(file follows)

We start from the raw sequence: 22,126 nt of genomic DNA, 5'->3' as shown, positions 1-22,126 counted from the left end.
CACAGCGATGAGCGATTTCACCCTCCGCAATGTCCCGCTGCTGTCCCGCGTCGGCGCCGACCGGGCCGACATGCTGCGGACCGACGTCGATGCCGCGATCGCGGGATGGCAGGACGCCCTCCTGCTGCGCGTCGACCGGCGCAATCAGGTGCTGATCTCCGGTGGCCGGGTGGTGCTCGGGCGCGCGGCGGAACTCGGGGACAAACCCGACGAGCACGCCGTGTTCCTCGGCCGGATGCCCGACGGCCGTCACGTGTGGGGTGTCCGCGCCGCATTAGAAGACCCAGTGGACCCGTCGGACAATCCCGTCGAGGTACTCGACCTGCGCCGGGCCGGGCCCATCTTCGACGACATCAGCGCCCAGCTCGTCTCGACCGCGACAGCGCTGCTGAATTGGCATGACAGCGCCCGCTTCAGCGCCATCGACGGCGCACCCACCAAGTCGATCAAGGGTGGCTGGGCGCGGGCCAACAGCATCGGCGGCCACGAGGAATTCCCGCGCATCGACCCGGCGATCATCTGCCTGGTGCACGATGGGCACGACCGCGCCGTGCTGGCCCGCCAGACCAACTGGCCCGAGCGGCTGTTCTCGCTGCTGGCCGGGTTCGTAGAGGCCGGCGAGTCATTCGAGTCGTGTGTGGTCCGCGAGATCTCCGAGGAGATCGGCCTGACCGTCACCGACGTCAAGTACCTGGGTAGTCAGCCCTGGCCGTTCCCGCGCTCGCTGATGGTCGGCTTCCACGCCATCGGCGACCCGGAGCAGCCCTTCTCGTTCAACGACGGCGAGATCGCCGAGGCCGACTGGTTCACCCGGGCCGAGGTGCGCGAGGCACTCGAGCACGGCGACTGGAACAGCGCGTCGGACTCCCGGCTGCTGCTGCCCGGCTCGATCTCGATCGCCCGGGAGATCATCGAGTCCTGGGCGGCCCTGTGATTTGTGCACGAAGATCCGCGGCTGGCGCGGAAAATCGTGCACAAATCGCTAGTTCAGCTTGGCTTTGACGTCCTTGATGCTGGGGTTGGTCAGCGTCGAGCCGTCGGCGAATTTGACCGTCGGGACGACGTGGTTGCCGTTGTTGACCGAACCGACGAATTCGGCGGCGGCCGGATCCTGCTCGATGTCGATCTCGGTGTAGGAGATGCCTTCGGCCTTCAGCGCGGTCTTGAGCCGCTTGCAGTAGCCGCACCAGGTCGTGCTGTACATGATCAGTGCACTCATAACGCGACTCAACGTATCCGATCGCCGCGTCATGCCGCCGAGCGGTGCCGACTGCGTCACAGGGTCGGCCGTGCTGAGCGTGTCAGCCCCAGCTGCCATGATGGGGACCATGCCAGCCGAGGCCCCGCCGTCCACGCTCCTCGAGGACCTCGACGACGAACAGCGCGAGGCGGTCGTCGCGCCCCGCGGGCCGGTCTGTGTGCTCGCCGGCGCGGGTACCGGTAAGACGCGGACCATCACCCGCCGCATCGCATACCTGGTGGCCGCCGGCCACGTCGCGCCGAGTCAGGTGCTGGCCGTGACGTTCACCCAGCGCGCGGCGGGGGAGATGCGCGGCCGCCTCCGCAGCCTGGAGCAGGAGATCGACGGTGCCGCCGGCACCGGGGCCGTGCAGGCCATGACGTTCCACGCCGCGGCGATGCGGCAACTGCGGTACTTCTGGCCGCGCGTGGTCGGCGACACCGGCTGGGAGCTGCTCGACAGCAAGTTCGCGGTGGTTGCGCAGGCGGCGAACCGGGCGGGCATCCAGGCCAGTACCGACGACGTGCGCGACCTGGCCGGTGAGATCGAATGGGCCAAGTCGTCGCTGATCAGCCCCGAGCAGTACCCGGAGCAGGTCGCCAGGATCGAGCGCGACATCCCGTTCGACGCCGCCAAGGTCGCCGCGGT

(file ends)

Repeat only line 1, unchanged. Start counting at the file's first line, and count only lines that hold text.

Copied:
We start from the raw sequence: 22,126 nt of genomic DNA, 5'->3' as shown, positions 1-22,126 counted from the left end.